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My first rejection was from The New Yorker, when I was fourteen. I sent them a poem, that had something to do with a storm and the exhileration thereof. After some time, they sent back a heavy, cream-colored half-sheet with a black logo across the top: the Manhattan skyline, and a gentleman with top hat and monocle, in silhouette.

The text of the rejection was exquisitely worded. Dear Contributer, it said, or something to that effect, and gently conveyed that they were not currently in need of my poem. This was so tactfully done that it sounded as if I were a valued New Yorker author, and normally they would wish to take my poem, but right now, alas, they could not.

I kept this slip for years, until it perished, along with other miscellanious accumulated papers, during an aescetic phase when I burned many such mementos down at the bayou in a cheerful little fire in the sand, as the muddy water flowed past. Do I wish now I'd kept it? Yes, although at the time, divesting myself of such accumulated moss helped set me free to begin my travels as an independent almost-adult.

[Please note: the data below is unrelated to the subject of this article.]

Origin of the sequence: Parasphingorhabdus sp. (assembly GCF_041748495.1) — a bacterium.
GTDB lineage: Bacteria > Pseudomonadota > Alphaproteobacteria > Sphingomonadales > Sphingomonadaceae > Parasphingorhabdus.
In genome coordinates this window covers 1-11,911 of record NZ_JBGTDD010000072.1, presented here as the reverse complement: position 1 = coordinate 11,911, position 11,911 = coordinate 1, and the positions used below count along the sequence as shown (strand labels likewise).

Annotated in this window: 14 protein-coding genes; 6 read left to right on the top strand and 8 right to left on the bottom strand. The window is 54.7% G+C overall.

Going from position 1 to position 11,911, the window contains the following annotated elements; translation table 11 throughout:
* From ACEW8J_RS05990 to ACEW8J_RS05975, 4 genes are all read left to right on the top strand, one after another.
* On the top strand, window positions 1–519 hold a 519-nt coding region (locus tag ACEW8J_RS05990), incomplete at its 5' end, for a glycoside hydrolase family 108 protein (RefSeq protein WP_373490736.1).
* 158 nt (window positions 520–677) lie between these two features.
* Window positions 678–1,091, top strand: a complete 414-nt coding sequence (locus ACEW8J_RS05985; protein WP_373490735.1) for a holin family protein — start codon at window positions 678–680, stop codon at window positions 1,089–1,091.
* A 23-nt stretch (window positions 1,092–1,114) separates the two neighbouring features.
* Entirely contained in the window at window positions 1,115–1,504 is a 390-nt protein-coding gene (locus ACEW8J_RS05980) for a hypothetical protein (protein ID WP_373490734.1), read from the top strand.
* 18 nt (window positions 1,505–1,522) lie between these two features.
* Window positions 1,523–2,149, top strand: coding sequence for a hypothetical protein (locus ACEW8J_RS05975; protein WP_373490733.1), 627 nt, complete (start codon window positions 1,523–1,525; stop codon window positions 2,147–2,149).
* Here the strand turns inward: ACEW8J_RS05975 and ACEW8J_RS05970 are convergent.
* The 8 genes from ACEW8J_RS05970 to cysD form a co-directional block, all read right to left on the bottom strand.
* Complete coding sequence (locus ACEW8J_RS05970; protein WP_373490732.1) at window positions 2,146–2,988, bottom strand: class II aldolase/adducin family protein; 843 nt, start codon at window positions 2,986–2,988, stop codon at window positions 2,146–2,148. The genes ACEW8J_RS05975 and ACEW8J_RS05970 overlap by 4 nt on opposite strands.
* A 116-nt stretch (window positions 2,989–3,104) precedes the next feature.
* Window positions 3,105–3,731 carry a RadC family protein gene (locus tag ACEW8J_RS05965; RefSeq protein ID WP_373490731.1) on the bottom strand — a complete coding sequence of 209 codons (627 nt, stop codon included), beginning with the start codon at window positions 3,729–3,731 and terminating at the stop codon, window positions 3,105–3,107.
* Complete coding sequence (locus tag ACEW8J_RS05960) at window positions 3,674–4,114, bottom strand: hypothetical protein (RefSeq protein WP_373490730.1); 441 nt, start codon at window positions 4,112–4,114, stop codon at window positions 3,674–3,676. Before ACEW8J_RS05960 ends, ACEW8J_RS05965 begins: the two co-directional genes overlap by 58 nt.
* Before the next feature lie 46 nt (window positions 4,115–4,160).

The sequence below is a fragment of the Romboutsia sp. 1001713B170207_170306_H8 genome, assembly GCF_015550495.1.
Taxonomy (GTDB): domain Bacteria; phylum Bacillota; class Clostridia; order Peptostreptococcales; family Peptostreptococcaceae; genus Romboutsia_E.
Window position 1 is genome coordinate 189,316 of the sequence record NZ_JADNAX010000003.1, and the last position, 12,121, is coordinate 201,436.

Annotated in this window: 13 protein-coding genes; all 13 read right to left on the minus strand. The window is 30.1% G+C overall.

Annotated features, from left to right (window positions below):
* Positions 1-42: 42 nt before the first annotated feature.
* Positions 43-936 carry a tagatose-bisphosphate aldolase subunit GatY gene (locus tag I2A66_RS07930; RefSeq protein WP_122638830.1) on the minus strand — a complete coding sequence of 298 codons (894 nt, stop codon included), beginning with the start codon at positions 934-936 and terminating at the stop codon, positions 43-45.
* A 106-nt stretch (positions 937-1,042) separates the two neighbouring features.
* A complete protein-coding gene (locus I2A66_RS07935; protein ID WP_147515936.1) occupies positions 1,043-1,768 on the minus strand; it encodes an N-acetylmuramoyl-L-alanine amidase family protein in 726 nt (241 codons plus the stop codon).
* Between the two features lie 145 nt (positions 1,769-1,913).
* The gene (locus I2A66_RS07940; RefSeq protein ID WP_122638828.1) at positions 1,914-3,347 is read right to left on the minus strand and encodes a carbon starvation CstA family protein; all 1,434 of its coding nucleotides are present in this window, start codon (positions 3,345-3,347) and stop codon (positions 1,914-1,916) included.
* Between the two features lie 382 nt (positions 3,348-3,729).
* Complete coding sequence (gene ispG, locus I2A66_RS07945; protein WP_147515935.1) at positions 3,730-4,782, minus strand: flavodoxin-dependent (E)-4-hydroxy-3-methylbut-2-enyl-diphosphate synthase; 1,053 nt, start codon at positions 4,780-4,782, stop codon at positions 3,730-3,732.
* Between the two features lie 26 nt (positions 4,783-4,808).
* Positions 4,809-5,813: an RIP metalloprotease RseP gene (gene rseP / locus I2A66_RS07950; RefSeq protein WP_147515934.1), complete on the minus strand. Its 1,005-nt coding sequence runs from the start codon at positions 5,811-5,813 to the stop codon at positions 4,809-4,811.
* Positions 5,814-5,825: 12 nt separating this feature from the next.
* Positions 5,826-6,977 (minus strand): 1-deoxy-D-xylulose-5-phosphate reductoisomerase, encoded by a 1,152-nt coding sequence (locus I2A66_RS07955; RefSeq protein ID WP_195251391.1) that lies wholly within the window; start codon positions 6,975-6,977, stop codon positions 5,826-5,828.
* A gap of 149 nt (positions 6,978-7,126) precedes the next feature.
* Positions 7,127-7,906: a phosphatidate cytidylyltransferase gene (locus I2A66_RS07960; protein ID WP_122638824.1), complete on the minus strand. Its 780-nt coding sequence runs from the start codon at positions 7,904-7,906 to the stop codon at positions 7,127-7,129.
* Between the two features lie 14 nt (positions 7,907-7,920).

A few years back, I sent The New Yorker a short story, "Checking," which later morphed into a chapter of my novel, WHERE THE LAKE BECOMES THE RIVER. They sent back a nice rejection slip, with a smaller version of the man with the monocle, on rather a more pedestrian quality of paper.

Once again, the text was a kind and courteous letdown.
However, someone took the trouble to write, in pencil below, "Try other publications with this story."
Did I keep it? Yes. It hangs it on my writing wall, along with a hundered other bits and pieces, quotes and postcards, authors and artists, admontitions and encouragements on the writing life. It makes me smile.
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